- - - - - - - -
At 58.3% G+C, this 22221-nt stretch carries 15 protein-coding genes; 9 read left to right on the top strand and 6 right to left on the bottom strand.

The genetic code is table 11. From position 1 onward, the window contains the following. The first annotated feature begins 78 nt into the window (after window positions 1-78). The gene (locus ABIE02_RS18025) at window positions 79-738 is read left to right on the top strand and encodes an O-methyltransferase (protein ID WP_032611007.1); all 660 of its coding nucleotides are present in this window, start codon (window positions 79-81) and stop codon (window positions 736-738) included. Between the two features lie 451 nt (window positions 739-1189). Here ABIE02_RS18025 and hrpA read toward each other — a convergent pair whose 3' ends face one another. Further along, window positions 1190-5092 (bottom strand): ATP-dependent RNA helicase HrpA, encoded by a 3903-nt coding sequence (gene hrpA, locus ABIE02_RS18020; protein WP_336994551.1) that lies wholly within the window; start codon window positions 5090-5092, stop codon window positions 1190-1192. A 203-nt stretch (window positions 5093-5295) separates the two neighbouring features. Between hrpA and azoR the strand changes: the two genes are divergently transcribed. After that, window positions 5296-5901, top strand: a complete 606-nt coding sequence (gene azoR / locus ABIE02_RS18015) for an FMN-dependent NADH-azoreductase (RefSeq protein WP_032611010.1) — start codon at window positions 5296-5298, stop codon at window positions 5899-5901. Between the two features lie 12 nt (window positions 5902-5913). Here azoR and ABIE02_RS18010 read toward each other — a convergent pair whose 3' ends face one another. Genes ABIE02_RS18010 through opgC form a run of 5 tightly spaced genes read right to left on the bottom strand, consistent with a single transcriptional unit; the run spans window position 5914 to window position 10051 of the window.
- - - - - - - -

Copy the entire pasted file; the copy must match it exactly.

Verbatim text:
At 58.3% G+C, this 22221-nt stretch carries 15 protein-coding genes; 9 read left to right on the top strand and 6 right to left on the bottom strand.

The genetic code is table 11. From position 1 onward, the window contains the following. The first annotated feature begins 78 nt into the window (after window positions 1-78). The gene (locus ABIE02_RS18025) at window positions 79-738 is read left to right on the top strand and encodes an O-methyltransferase (protein ID WP_032611007.1); all 660 of its coding nucleotides are present in this window, start codon (window positions 79-81) and stop codon (window positions 736-738) included. Between the two features lie 451 nt (window positions 739-1189). Here ABIE02_RS18025 and hrpA read toward each other — a convergent pair whose 3' ends face one another. Further along, window positions 1190-5092 (bottom strand): ATP-dependent RNA helicase HrpA, encoded by a 3903-nt coding sequence (gene hrpA, locus ABIE02_RS18020; protein WP_336994551.1) that lies wholly within the window; start codon window positions 5090-5092, stop codon window positions 1190-1192. A 203-nt stretch (window positions 5093-5295) separates the two neighbouring features. Between hrpA and azoR the strand changes: the two genes are divergently transcribed. After that, window positions 5296-5901, top strand: a complete 606-nt coding sequence (gene azoR / locus ABIE02_RS18015) for an FMN-dependent NADH-azoreductase (RefSeq protein WP_032611010.1) — start codon at window positions 5296-5298, stop codon at window positions 5899-5901. Between the two features lie 12 nt (window positions 5902-5913). Here azoR and ABIE02_RS18010 read toward each other — a convergent pair whose 3' ends face one another. Genes ABIE02_RS18010 through opgC form a run of 5 tightly spaced genes read right to left on the bottom strand, consistent with a single transcriptional unit; the run spans window position 5914 to window position 10051 of the window.